soon after the Locrians and citizens of Croton followed their
example, Rhegium alone holding firmly to the Roman alliance.

In 215 B.C. Hannibal's lieutenant Hanno fled into Bruttium
when defeated by Tib. Gracchus.

The wild forest-clad mountains made the land a natural fortress,
into which Hannibal retreated after the defeat of Hasdrubal, as we
read in the last lines of Livy's book XXVII. Hannibal made his
head quarters near Scyllaceum, where a small town received the name
Castra Hannibalis.

The Bruttians were severely punished by the Romans, refused the
right to rank as allies, and pronounced incapable of military service,
being only employed in menial occupations. To complete their
subjection, Roman colonists were established at Tempsa, Croton,
Hipponium and Thurium (Livy, XXXIV, 45 ; XXXV, 40).

THE GOLD COINS 282-203 B.C.

In the British Museum seven specimens of the gold coins of the
Bruttii are preserved ; four of the first type and three of the second.

I. Size .6. Weight : 65.2 grains and 65.5.

Obv. Head of Poseidon, diademed, to left ; behind, a trident to
right; beneath, abucranium: border of dots.

Rev. BPETTinN. Amphitrite ? veiled, and draped, seated to left
on a seahorse swimming to right, she holds in her right hand an
Eros, drawing his bow to left, in the field to right a bee: border of
dots.

The symbols on the other specimens area cornucopiae, a murex,
and a star of eight rays.

II. Size . 5 5 . Weight : 32.7 and 32.6.

Obv. Head of bearded Heracles to left, wearing lion's skin ;
behind, a club: beneath f : border of dots.

Rev. BPETTIflN. (in exergue). A biga to right driven bv Xike,
the horses galloping ; beneath them f. and a caduceus to right :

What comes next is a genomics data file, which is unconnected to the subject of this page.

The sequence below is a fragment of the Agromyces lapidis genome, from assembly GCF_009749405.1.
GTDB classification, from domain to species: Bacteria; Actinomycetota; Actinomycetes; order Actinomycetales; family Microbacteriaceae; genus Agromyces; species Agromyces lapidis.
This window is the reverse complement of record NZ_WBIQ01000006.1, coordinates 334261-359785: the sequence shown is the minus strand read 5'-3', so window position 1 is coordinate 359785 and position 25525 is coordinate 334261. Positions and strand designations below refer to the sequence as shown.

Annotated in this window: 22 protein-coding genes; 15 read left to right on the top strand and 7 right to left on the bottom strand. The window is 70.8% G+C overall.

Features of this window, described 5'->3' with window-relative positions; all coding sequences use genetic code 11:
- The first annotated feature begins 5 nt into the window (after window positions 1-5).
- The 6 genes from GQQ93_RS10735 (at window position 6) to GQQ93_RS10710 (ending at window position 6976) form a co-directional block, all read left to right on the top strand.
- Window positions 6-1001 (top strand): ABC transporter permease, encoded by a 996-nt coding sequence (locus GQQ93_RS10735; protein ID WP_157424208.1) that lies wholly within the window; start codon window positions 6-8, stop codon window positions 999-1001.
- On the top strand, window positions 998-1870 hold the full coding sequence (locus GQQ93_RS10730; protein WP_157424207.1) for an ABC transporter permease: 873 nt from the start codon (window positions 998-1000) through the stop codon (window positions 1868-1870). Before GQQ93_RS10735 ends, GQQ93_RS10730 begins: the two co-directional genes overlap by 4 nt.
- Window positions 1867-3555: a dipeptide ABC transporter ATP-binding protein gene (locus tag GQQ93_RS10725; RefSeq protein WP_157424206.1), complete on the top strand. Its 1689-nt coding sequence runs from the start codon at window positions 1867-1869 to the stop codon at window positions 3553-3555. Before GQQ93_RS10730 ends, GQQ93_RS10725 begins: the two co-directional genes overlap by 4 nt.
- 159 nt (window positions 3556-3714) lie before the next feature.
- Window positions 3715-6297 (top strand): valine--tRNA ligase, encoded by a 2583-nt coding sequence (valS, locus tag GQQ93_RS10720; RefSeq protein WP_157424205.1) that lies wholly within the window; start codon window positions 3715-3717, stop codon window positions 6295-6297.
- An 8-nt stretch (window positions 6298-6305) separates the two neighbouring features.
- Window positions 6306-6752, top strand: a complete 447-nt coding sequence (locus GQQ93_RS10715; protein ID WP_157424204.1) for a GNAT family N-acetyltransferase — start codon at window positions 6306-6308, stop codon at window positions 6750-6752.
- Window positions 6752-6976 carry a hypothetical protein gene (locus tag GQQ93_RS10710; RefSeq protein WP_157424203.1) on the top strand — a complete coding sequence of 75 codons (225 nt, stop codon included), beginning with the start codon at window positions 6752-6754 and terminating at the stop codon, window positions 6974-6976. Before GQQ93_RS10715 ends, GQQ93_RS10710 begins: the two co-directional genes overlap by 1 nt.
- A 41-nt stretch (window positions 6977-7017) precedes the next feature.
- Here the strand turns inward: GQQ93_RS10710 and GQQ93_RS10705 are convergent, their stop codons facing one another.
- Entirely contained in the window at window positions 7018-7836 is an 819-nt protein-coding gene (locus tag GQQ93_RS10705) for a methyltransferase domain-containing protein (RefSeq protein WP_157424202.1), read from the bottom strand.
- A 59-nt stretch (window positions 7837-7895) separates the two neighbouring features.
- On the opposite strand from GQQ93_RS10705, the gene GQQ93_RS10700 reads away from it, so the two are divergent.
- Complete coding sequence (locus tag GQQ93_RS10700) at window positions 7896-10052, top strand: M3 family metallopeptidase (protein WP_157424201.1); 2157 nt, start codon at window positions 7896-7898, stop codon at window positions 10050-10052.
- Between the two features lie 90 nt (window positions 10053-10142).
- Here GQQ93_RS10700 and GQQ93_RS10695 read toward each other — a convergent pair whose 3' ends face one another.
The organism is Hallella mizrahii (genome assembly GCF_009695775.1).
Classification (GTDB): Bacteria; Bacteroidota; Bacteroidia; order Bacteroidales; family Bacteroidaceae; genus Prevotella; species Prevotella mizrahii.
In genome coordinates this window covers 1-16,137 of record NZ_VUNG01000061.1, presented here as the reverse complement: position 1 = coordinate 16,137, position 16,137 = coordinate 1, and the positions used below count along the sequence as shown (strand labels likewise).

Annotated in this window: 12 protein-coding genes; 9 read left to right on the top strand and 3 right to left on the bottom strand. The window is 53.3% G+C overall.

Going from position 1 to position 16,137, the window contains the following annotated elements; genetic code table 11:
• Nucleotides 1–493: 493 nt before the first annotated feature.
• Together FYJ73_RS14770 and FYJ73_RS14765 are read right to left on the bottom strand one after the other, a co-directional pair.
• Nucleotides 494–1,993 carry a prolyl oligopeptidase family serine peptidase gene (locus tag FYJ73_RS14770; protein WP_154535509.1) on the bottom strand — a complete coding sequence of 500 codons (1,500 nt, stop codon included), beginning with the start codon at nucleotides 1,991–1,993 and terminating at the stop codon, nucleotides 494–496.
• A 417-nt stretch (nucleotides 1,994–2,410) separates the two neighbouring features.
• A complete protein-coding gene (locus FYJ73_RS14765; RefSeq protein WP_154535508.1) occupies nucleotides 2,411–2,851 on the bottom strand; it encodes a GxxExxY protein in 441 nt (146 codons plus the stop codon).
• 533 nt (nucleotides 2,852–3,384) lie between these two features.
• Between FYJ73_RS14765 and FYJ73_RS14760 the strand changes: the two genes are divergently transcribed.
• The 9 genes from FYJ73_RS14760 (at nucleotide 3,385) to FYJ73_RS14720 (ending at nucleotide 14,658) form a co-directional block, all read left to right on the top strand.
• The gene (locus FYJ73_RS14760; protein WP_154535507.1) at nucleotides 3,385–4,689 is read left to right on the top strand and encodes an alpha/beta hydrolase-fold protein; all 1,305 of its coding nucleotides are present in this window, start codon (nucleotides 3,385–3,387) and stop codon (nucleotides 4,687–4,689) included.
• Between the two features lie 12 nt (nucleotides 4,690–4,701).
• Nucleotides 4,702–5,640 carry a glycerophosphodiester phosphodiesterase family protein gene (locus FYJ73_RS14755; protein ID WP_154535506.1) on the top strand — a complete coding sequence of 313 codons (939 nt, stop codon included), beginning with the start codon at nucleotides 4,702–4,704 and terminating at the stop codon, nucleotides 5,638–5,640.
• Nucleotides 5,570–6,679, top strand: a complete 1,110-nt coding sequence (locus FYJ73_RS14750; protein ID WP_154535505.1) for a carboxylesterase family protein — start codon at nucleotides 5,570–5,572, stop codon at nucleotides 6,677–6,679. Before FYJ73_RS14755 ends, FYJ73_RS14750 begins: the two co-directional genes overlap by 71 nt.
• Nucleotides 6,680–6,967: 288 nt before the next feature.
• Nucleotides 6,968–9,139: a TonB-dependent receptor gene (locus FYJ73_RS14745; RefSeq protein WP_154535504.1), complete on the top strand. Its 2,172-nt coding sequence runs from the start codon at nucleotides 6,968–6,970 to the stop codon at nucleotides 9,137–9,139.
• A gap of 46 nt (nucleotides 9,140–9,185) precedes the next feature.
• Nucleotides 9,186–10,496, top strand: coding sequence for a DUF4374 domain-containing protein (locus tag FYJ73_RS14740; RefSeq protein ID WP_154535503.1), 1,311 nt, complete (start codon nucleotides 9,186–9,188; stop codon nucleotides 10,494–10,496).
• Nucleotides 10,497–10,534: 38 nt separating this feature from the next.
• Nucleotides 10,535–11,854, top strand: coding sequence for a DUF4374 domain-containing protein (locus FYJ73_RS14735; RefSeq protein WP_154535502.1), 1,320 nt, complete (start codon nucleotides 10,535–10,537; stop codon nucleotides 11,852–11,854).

border of dots.

On the other specimens the symbols are a serpent coiled, and a
thunderbolt.



— i8o —

It is noticeable that the gold coins are rougher in workmanship
than the earlier of the silver coinage, and this is unusual, for the
dies of the gold coins were generally more carefully prepared than
those of the silver.

The date of issue of the gold coins should from their style prob-
ably be placed about 250-230 B.C.

The head of Amphitrite on the Reverse is too large in proportion
to the figure, and the lettering of the legend is very rough.

The style is very like that of the Roman denarii.

Mr. G. F. Hill, in his work Historical Roman Coins, p. 43, dates
the Roman gold pieces of 60, 40, and 20 sesterces as belonging to the
year 241 B.C., contra D"" Haeberlin, who assigns them to the year
217 B.C. Mr. Hill thinks the special need for this gold issue in 241
B.C. was the payment of the fleet which won the victory at Aegusa.
Did the Bruttians help the Romans then, and was their issue ot
gold a part of this preparation for the close of the first Punic war ?

The types of Poseidon and Amphitrite point to a naval object.

SILVER COINS OF THE BRUTTII 282-2O3 B.C.

I. Size .85. Weight : 86 . i grains or 5.58 grammes.

Obv. Busts of the Dioscuri, to right, wearing chlamydes, and
laureate pilei, above, two stars; behind, cornucopiiE and t : border
of dots.




Rev. BPETTIflN (in exergue). The Dioscuri on horseback to
right, clad as on Obverse, with their right hands raised, and carrying
palms in their left hands; the horses are prancing: above their
heads two stars; below, a knotted club to left; in field to left, f :
plain border.

The workmanship of these coins is Greek and superior to that on
the coins of the Romans. They must have been executed in one of
the old mint cities of the Greek Colonists, perhaps Locri, as we find
the type on coins of that city. This silver coinage of the Bruttii is
exceptional as the Romans forbad other cities to issue silver after
268 B.C., when their denarii were issued.

Possibly at Tarentum and Neapolis some silver was also permitted
to be coined.



— iSi —

II. Size .8. Weight : 72.4 grains or 4.66 grammes,
Obv. Head of Amphitrite to right, wearing veil, Stephanos, ear-
ring and necklace; over left shoulder a sceptre; behind, an amphora:
border of dots.

Rev. BPETTIflN. Poseidon, naked, stooping to left, his right foot




II. JR. Size, .8.